Double Income, No kids families with too much debt
The best example I can give are double income couples, who take the loan considering that both husband and wife will keep earning and the incomes will keep rising.
However few years down the line, if wife stops working due to the new born kid (most of the cases), it becomes very tough for them to manage the EMI, and other expenses.
What is the problem here?
They planned for the “best case” and not the “worst care”. So when you plan your loans, the future looks rosy, everything looks perfect – but life is not like that. You have to consider all angles possible and in advance think about all things which can happen in general and then position yourself towards it.
As a thumb rule (which obviously does not make sense in every situation) is that one should not be paying more than 40% of their income in EMI. Keep a lot of breathing space in between. This is not applicable to you, if you are highly adventurous.
Did you pass this check or not?
Are you earning positive real return on your investments? Which means that your post tax returns are beating inflation.
It makes no sense to earn 8% in a fixed deposit, out of which 30% will be deducted as tax (if you are in 30% tax bracket), and left with 5.5-6% return at the end of the day, whereas prices of all things are going up by 9% inflation.
So when you tell yourself – “I have invested in FD”, in reality you have only earned a positive absolute return, but a negative real return.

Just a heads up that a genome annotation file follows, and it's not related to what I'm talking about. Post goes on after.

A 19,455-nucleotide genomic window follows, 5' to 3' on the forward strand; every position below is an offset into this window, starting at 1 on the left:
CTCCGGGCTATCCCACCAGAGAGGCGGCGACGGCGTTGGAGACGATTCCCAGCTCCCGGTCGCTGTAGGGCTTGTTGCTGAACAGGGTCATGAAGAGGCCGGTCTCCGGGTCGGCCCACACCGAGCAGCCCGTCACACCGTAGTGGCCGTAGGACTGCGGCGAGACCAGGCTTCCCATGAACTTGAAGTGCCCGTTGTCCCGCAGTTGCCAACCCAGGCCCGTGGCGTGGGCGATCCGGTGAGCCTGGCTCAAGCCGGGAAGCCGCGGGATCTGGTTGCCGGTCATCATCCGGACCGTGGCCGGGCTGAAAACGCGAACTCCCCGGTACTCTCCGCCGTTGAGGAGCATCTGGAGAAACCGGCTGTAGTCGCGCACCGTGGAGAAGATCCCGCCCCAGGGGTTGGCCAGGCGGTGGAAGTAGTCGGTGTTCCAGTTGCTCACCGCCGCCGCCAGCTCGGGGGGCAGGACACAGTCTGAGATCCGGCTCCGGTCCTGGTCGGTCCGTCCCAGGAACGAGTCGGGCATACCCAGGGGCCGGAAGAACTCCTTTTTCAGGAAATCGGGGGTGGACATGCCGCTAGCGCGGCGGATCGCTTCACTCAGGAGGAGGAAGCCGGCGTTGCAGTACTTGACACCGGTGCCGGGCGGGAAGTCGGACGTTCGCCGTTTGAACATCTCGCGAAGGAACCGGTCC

Its exactly like, you can buy apples for Rs 150/KG near your home, but you went to that favorite shop 5 km away here you get it cheaper at Rs 135, only to realise later, that you spend Rs 40 in petrol.
So as a good practice, keep limited amount in saving bank, fixed deposits (especially if you are in higher tax bracket) and more and more in asset classes which will give you higher return (with high volatility, not risk) like Equity mutual funds, stocks or real estate.
Did you pass this check or not?
This is one parameter which I like and its not related to numbers.
So here is my question to you – “Do you have clarity on where you are headed in your financial life?”
You have been working from last many years, and you are saving money properly and everything is in place, but what is your game? Where are you headed towards?
Let me explain you with an example
When I called one of our clients from Bangalore, just few days back – he told me he is headed towards creating his ONE crore networth in next 4-5 yrs and he is already 40% done.
I loved this, because what he has done for himself is that he is kept all the clutter out and he is highly focused on what is wants out of his money. He knows his game !
So whatever it is, it has to be very clear. Don’t go in silence when I ask you where are you headed? A lot of investors face this problem of not knowing what are they doing, why are they doing it, what they want to achieve ultimately, everything is vague and very unclear. Don’t be like that.
Are you able to pass this check?
Out of these 9 points, I would like to know how much did you score and if you are happy with it? Where can you improve and whats your plan towards it? Do you think this is a good checklist which you should look each year once and ask yourself about it.
Please share your views about this article in comments section.
Here is the list of some of our best content.